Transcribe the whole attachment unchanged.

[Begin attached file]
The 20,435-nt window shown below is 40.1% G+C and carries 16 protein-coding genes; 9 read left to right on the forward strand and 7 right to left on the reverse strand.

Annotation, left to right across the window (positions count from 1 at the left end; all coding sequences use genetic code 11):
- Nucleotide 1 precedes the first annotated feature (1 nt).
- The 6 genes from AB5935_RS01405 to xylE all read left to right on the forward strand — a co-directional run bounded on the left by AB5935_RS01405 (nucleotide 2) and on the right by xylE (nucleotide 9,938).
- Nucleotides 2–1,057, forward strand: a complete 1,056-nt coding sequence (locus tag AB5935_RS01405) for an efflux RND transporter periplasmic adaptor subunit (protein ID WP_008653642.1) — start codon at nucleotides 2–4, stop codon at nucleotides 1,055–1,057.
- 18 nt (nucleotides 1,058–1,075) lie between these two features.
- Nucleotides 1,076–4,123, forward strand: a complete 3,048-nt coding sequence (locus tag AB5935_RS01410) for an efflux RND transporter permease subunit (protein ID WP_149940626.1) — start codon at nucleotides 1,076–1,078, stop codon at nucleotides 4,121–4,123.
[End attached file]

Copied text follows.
The 20,435-nt window shown below is 40.1% G+C and carries 16 protein-coding genes; 9 read left to right on the forward strand and 7 right to left on the reverse strand.

Annotation, left to right across the window (positions count from 1 at the left end; all coding sequences use genetic code 11):
- Nucleotide 1 precedes the first annotated feature (1 nt).
- The 6 genes from AB5935_RS01405 to xylE all read left to right on the forward strand — a co-directional run bounded on the left by AB5935_RS01405 (nucleotide 2) and on the right by xylE (nucleotide 9,938).
- Nucleotides 2–1,057, forward strand: a complete 1,056-nt coding sequence (locus tag AB5935_RS01405) for an efflux RND transporter periplasmic adaptor subunit (protein ID WP_008653642.1) — start codon at nucleotides 2–4, stop codon at nucleotides 1,055–1,057.
- 18 nt (nucleotides 1,058–1,075) lie between these two features.
- Nucleotides 1,076–4,123, forward strand: a complete 3,048-nt coding sequence (locus tag AB5935_RS01410) for an efflux RND transporter permease subunit (protein ID WP_149940626.1) — start codon at nucleotides 1,076–1,078, stop codon at nucleotides 4,121–4,123.